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When Amy Amdur was 5 years old, she entered an art show on the North Shore with a piece that she had painted in a local art class. Entering that art show had a “profound impression” on her, she says—and it’s one of the reasons that the North Shore today boasts a number of fine arts festivals this summer, all organized by Amdur’s event production company.
Amdur Productions organizes several arts-themed summer events in the North Shore and surrounding suburbs, including the Chicago Botanic Garden Art Festival (July 6–8), the North Shore Festival of Art at Old Orchard (July 27–29), the Glencoe Festival of Art (August 4–5), and the Port Clinton Art Festival and Taste of Highland Park (August 25–26). Each art festival has its own personality, but they all have at least a few things in common: They attract both local and national artists, and they are all juried by a panel of art professionals. They also all feature art in six basic categories ranging from jewelry, painting, two-dimensional art (like pastels or mixed media), photography, and functional (think: beautifully handmade furniture) and nonfunctional (think: the perfect sculpture for your garden) three-dimensional art.
With roots in the North Shore that go back four generations, “I take the North Shore very personally,” says Amdur. A graduate of Highland Park High School and Northwestern University, Amdur’s commitment to these neighborhoods, and to art, isn’t something to be taken lightly. “Nothing thrills me more than when I walk into somebody’s home and see art I know they’ve purchased at one of these festivals,” she says.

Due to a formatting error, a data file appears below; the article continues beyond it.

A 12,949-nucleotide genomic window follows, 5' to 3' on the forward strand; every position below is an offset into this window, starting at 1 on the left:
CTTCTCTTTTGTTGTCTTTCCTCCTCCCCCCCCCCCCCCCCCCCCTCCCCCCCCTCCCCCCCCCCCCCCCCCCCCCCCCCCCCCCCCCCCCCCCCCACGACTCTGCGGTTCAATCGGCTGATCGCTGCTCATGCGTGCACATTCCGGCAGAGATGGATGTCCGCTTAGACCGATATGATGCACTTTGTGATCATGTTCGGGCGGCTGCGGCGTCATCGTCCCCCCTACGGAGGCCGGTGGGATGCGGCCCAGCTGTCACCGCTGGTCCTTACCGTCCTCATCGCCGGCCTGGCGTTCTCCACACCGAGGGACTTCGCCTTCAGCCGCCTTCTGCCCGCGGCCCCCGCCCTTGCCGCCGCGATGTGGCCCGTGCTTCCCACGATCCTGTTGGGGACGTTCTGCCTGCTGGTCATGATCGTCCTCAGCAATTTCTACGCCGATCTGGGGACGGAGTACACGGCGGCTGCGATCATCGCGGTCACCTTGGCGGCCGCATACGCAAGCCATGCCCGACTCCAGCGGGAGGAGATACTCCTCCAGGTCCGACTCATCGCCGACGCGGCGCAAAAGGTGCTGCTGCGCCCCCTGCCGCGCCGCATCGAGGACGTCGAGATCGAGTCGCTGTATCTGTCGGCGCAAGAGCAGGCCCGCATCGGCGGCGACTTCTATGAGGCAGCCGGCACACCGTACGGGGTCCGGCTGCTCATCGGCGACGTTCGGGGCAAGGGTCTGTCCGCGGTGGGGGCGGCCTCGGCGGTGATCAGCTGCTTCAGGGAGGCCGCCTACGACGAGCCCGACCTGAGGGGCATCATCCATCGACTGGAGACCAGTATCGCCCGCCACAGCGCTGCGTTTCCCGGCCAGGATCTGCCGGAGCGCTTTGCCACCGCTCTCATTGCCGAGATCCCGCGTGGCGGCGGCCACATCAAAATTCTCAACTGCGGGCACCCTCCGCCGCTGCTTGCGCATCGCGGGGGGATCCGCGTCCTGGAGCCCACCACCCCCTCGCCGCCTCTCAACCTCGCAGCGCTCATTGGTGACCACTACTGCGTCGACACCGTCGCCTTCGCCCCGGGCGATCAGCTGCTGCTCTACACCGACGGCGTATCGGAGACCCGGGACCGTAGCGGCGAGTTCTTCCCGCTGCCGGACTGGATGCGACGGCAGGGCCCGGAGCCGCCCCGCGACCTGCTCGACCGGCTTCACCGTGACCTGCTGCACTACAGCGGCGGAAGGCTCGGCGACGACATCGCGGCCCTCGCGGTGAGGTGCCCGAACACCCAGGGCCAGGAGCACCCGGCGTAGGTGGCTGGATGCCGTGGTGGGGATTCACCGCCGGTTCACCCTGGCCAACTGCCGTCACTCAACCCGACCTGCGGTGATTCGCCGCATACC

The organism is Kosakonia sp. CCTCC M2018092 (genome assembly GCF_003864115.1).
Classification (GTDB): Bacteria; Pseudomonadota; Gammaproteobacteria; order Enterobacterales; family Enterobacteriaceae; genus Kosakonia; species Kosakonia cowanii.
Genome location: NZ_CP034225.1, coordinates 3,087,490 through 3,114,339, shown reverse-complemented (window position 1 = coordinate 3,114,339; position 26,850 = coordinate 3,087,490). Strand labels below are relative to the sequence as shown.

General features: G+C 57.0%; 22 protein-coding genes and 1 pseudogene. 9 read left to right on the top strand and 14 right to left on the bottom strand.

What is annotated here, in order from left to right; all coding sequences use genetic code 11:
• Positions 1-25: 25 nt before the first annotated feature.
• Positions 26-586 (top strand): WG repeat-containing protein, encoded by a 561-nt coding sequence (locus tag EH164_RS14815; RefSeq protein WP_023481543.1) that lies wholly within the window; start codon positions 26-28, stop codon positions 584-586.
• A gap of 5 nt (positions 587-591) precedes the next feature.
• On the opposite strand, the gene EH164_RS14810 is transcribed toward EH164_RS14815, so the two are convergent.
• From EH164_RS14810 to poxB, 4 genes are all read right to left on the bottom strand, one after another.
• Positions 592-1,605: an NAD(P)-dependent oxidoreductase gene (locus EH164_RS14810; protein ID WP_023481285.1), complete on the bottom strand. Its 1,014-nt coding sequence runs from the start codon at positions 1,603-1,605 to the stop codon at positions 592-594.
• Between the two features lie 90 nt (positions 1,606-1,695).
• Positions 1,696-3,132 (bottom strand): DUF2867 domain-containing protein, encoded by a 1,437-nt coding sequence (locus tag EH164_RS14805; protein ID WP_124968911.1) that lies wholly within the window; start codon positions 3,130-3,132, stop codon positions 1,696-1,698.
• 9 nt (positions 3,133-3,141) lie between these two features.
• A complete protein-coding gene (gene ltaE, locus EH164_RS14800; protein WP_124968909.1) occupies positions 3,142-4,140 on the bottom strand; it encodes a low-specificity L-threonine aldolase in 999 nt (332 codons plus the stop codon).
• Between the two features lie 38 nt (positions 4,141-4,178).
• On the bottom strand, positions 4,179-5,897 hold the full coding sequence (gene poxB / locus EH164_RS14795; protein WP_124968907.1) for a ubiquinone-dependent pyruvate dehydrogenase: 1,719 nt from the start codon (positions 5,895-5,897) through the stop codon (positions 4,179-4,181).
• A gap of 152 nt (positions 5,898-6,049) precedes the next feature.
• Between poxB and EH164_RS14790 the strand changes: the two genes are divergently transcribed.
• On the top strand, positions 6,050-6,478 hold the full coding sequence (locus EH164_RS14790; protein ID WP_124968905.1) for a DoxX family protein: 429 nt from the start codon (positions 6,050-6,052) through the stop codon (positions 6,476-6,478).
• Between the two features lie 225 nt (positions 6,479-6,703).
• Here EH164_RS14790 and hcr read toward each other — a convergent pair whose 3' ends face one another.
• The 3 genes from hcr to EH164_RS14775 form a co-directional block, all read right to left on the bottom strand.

Each of these mid- and late-summer art festivals begins more than half a year in advance. By the December prior, the hopeful artists are busy submitting four slides of their work to be reviewed by a panel of art professionals. Those 17 judges include artists, curators, gallery owners, and community members who gather the following January to examine and score each artist’s submission. The panel—which includes local luminaries like Buffalo Grove Arts Commissioner Sharon Borstein and award-winning Taos-based artist Dick Herrman—invites only those artists with the highest scores. Every year, the artists have a fresh chance of getting accepted: The only artists who are invited back without having to reapply are the previous year’s award winners. If an artist is accepted, he or she must promise to be there in person. “It’s important,” says Amdur, “for the artist to be able to interact directly with the public.”
Each of the art festivals is full of surprises, from art-themed scavenger hunts for the kids to handmade furniture to hand-dyed silk. Every festival is a free-admission event, and price points range from $25 handmade paperweights to $25,000 monumental sculptures. (It’s also worth noting that art delivery is available at each of the shows, so you don’t have to worry about how you’ll get your new Fredrick Prescott steel seahorse sculpture home). Although she’s been in the business of art festivals for three decades, and even though she’s closely involved with the artist selection process, Amdur still finds something new in each festival. “Every year, I can’t wait to walk the shows myself,” she says.
Information about these area art festivals—and many more—can be found online at amdurproductions.com.
—Laura M. Browning